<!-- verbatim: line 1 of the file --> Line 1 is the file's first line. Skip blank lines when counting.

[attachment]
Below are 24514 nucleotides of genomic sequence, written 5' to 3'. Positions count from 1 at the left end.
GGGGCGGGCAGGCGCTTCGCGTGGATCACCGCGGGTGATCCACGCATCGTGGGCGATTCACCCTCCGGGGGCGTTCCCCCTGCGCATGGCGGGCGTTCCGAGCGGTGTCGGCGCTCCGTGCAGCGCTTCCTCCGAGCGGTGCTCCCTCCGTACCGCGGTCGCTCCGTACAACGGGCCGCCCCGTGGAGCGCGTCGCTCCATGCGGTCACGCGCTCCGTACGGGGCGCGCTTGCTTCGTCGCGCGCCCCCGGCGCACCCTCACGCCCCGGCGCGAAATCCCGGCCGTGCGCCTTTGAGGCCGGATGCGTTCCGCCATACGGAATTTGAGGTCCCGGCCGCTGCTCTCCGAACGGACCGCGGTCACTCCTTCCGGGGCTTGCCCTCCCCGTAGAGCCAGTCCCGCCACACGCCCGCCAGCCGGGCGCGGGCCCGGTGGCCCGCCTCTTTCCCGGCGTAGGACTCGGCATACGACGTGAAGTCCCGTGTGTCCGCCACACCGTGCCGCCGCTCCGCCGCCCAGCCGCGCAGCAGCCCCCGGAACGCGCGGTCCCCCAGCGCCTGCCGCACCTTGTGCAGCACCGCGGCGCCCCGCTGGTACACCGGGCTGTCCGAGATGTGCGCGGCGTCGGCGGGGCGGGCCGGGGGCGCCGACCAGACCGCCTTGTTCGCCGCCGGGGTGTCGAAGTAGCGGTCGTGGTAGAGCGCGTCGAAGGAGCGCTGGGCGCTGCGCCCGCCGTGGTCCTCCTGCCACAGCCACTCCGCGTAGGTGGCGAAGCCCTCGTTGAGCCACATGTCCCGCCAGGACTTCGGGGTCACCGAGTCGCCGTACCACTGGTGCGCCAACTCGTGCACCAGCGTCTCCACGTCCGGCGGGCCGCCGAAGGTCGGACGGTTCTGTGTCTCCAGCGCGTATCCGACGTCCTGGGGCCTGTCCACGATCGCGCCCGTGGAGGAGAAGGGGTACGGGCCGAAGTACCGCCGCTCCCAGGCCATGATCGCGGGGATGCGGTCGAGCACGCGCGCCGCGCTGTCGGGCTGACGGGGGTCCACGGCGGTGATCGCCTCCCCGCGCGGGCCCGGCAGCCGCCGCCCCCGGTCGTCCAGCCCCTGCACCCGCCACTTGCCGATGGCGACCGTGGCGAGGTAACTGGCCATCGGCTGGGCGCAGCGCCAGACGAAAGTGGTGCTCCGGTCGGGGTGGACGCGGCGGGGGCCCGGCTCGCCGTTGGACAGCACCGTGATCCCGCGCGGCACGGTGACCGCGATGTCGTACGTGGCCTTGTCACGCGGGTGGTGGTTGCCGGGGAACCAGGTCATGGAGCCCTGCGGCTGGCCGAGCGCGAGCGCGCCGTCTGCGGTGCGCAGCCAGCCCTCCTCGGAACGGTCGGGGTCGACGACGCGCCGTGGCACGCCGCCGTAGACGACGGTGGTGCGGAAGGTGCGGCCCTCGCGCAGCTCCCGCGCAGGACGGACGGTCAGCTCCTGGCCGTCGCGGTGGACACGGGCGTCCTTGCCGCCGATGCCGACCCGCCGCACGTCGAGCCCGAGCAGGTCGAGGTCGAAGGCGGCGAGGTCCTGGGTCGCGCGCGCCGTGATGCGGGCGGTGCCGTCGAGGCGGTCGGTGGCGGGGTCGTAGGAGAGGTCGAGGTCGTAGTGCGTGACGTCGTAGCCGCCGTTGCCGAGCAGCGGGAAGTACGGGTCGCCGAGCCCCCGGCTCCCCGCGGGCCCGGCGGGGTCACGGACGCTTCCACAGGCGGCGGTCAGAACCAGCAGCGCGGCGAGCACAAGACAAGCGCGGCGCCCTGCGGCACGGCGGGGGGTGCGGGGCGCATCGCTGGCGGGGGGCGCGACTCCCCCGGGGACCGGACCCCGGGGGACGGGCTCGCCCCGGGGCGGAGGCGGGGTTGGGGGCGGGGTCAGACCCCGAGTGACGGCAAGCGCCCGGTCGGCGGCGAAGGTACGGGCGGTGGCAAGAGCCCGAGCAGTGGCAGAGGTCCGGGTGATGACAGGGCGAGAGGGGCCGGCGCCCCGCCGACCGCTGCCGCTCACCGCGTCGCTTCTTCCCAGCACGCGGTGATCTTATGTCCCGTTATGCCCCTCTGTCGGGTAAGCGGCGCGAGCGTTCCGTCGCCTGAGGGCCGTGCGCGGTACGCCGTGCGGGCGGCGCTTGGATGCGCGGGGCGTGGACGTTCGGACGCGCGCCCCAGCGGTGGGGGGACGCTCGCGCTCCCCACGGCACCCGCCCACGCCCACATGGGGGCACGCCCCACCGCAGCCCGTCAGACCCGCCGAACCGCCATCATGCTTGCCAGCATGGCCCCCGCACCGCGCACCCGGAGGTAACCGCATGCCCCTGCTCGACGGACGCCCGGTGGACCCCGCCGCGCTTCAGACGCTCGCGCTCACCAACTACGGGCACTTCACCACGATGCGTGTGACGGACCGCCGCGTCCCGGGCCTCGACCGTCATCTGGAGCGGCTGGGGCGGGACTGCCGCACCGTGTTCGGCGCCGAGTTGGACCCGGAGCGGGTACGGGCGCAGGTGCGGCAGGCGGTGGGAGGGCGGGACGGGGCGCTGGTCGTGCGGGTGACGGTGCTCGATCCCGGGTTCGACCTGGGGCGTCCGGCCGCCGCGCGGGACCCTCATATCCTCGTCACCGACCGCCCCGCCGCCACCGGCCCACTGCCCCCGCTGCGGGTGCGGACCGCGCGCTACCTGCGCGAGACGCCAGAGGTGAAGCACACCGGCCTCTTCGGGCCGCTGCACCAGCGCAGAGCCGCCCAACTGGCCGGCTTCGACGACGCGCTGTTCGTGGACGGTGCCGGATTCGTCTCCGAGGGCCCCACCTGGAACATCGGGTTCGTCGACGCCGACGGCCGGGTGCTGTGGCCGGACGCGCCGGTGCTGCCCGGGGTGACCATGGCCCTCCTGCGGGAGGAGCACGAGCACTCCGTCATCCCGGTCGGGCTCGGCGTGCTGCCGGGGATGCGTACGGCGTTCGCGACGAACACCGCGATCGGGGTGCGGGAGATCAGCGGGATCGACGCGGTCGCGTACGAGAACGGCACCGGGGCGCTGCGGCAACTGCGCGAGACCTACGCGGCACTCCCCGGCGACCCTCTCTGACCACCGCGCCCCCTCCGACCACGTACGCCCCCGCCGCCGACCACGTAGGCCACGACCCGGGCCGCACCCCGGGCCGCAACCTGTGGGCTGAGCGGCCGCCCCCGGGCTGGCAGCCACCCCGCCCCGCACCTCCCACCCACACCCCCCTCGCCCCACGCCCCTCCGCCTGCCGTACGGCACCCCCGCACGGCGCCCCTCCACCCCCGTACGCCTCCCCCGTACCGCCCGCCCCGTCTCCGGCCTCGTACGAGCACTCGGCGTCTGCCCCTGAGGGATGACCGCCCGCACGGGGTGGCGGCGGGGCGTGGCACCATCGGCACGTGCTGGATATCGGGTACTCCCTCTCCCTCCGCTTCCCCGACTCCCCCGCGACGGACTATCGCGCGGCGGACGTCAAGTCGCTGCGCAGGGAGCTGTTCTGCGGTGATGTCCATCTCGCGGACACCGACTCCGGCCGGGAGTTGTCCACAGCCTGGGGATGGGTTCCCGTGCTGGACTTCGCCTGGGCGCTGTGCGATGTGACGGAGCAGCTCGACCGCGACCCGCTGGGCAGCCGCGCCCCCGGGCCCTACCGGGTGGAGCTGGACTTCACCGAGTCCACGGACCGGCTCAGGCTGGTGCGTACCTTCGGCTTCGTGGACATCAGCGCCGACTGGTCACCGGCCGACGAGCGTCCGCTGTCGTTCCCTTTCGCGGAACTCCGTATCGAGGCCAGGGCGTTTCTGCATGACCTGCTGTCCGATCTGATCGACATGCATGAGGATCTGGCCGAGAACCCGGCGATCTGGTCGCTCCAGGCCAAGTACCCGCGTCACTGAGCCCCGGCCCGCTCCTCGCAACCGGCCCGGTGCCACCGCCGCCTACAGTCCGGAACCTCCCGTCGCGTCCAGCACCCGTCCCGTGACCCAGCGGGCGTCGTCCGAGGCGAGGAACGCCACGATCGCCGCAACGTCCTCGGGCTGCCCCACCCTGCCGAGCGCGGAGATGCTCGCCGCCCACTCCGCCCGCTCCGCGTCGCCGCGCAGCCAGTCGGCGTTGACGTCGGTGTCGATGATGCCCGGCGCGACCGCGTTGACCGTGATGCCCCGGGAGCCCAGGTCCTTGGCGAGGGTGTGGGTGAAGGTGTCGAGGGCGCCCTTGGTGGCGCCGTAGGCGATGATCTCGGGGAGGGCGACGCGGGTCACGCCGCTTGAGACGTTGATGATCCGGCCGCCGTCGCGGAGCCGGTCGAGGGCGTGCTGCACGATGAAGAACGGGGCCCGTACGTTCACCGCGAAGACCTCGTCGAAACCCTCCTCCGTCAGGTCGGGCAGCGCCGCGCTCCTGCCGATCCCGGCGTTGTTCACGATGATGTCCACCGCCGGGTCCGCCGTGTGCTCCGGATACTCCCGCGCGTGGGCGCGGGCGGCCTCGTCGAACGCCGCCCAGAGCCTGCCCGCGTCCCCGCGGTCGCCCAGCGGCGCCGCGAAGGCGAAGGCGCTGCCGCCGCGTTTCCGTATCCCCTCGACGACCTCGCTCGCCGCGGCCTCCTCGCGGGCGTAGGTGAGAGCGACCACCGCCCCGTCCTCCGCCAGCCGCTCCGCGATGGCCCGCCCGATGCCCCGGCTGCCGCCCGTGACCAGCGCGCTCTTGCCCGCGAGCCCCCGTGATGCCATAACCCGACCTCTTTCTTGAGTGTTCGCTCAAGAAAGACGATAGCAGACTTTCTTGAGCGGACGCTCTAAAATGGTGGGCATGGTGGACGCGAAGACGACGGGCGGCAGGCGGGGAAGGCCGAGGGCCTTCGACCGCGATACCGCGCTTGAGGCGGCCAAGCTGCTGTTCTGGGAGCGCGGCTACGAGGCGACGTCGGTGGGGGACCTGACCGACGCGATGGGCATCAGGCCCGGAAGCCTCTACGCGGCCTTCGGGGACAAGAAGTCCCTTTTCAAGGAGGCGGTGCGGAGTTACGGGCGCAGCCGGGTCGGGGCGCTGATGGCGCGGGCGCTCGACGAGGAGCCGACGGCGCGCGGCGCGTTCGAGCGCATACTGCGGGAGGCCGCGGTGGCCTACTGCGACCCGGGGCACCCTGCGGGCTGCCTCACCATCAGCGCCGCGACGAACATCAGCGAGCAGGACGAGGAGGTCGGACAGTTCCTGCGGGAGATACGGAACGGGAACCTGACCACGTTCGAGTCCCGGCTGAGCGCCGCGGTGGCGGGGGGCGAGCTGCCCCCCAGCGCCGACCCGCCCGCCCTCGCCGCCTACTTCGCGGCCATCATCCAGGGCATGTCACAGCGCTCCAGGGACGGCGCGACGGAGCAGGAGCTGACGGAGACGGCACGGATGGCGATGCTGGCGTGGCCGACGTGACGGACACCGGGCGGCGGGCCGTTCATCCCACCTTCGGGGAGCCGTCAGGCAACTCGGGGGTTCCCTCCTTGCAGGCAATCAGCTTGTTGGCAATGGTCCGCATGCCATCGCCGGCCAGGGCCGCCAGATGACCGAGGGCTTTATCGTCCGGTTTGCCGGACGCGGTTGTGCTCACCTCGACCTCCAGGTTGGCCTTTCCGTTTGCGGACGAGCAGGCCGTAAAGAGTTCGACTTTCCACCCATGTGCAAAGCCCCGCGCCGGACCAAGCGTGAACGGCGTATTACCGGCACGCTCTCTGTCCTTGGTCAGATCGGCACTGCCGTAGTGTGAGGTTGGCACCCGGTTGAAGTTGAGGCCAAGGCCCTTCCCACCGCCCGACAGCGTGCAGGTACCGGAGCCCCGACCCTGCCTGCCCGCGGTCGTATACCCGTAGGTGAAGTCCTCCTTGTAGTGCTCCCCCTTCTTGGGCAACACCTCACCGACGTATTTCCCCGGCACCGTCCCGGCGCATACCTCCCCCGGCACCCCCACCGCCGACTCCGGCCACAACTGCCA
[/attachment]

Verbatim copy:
Below are 24514 nucleotides of genomic sequence, written 5' to 3'. Positions count from 1 at the left end.